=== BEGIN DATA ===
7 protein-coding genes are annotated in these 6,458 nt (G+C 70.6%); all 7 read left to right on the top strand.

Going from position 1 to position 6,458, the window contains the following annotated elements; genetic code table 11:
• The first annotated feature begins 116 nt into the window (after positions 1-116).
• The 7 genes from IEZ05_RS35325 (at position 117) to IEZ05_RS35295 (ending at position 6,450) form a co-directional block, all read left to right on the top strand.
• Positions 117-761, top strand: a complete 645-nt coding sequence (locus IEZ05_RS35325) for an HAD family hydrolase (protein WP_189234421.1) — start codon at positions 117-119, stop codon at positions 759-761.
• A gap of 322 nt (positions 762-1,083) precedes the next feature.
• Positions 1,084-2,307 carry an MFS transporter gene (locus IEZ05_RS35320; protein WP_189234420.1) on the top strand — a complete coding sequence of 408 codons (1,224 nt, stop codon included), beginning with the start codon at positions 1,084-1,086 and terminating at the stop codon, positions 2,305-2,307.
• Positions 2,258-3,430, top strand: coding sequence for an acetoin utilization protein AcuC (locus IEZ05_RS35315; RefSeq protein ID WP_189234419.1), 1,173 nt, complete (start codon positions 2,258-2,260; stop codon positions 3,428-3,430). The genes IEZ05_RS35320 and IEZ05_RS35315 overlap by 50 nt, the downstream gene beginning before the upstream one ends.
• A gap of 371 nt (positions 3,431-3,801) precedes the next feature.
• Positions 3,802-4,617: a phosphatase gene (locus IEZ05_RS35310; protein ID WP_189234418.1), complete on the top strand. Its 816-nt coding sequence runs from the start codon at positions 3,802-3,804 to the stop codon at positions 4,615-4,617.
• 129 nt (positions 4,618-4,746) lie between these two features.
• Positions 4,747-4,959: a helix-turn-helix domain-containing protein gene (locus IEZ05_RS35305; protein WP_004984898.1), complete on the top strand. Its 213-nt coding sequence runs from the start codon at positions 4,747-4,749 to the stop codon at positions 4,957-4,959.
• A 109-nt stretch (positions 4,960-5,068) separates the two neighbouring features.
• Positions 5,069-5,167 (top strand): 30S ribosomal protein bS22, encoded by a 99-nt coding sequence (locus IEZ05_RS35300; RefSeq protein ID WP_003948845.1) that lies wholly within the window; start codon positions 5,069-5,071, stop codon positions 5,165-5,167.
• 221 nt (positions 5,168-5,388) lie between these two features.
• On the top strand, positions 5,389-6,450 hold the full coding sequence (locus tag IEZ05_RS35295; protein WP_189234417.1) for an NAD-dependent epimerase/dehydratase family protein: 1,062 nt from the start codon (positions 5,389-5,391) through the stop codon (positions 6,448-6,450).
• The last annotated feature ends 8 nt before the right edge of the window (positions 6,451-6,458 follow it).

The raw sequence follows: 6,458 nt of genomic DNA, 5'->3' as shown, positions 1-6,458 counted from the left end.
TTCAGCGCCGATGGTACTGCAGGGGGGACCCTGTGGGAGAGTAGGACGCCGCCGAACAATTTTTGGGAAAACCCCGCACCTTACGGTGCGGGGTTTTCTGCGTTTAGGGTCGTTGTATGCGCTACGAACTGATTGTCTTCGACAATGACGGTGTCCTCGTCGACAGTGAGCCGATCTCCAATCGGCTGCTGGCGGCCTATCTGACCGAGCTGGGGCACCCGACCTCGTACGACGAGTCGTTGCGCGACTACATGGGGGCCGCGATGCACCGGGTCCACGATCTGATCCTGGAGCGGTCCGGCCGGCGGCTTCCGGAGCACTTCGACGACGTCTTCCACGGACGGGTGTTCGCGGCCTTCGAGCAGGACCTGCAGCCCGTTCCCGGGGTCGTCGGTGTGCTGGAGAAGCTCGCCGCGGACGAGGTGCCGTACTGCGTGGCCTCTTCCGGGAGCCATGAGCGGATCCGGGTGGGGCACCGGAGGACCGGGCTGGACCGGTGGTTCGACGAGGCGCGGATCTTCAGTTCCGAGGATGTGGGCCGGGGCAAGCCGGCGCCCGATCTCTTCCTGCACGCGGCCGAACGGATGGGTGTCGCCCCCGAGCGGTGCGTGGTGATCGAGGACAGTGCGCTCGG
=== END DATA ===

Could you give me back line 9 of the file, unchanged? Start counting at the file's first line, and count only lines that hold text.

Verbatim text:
• A gap of 371 nt (positions 3,431-3,801) precedes the next feature.